The uppers of most court shoes today are made of some type of fuse and the Mizuno Wave Lightning Z2 is no exception. Fuse runs practically the length of the upper while the heel area featuring some foam padding. The toe area has a dedicated drag zone which is a feature that has been in the Mizuno Volleyball series since the start. It’s made up of plastic and added rubber just waiting to be dragged upon. In the last couple years Mizuno moved away from using leather (or synthetic leather) uppers and moved onto using more fuse and TPU uppers to help reduce weight and create a more defined fit. I liked the quality of the older models and it was a bonus to volleyball players to receive nice quality materials at decent prices even though the shoes weren’t the most appealing looking things. The materials on these aren’t anything new, as fuse is just the go to material for most companies now, but it’s not restrictive and breaks in pretty fast. Plus, it looks like it will hold up well so the materials are pretty good in my book.


Mizuno - Fit

These fit true to size but do run a bit narrow. The shoe’s upper is made of DynaMotion Fit which is meant to have the shoe and user move together, keeping you locked in. The tongue is even designed anatomically. I had no issues with the fit. The upper kept me locked down and wasn’t bothersome or restrictive.

The only problem I had was with the tongue. It was weird and quite uncomfortable to have a shoe that features a tongue that doesn’t run up past the collar of the shoe. When the shoe is on foot the laces go up past the tongue and it doesn’t feel good once laced down. Besides that the fit was great.


Mizuno - Support

Support is all over the place when it comes to the Mizuno Wave Lightning Z2. DynaMotion Fit keeps your foot locked down and prevents it from moving around inside the shoes. The DynaMotion Groove and D-Flex Groove provide flex areas for the foot and a diagonal flex groove that helps transfer speed and power to all your foot’s movements. There is also the Wave plate that acts as the midfoot shank plate to help rigidity and arch support. Connected to that Wave plate is what Mizuno calls Sensorpoint that connects the Wave plate to the floor to help with stability.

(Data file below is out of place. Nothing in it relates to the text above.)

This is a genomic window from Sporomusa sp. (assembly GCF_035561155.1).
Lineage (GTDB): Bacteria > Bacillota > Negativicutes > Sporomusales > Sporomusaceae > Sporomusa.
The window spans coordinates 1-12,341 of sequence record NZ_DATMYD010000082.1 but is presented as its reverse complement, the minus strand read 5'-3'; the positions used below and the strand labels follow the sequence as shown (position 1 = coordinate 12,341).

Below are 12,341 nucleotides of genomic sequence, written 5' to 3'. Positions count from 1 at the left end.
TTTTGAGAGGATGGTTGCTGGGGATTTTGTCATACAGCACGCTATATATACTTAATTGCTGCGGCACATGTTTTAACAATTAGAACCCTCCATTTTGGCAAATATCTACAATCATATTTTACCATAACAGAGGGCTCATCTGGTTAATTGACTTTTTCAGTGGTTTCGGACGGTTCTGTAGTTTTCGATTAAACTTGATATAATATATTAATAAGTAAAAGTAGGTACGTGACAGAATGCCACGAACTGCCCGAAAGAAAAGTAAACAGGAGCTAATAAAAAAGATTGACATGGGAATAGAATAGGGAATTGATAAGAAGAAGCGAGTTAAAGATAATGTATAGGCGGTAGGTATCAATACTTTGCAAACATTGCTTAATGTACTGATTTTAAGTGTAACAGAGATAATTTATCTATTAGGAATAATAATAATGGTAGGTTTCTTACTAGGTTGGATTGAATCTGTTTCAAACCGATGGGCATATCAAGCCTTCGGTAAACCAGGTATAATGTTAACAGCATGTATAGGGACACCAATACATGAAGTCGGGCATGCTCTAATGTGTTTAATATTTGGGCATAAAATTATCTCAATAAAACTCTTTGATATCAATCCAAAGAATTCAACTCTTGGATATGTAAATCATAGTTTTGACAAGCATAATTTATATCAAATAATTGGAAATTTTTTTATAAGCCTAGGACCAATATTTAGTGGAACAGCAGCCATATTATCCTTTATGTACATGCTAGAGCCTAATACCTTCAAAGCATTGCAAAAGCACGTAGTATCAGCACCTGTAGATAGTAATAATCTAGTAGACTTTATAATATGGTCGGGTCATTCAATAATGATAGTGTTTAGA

Lateral support was good even though there was no outrigger. I think that is due to how the shoes flexed and created a natural feel. I never felt like I was going to have my foot roll over in the shoe or roll over and turn my ankle. With how narrow the shoes looked and felt they supported me pretty well.

Mizuno Wave Lightning Z2 Overall

Mizuno - Overall

The Mizuno Wave Lightning Z2 created a more natural shoe experience. It’s a prime example of a shoe that’s an extension of your body. It doesn’t add any enhancements to your game. Rather, it allows you to play your game at your own level. To be real, there are lots of technologies and gimmicks in this shoe — heck, there is a vent at the bottom of the shoe just to help with ventilation!

In my eyes this shoe is for a grounded player who needs great court feel. If you’re a player or hitter in volleyball that needs cushioning, and don’t act like you don’t, then you might have to pass on these and take a look at the Wave Tornado X.

If you’re looking to pick up a pair of the Mizuno Wave Lightning Z2 you can here. If you have any other questions don’t hesitate to drop a comment in the box below.

Mizuno Score CArd
  1. Good performance review. The wave plates are really hard to flex unless you a big guy. I wonder if Mizuno will ever make basketball ball shoes.

  2. Nice review, thanks. I ordered them last week from the shop with free shipping and free returns. Probably i will use return cause of lack of cushion mentioned. Will try insole from lebron xi but they will probably two big. I play as a hitter mostly so without cushion my knees and back would not be happy . Looking forward for drose7 and crazy explosive.
    Thanks again guys, volleyball players also contributes from reviews 😉

  3. Very curious about the Tornado X as well, esp. the Mid (the new Black/Volt colorway looks dope).

    I haven’t worn Mizuno or Asics volley shoes in years, choosing basketball shoes instead. Wondering if I’m missing out by doing so.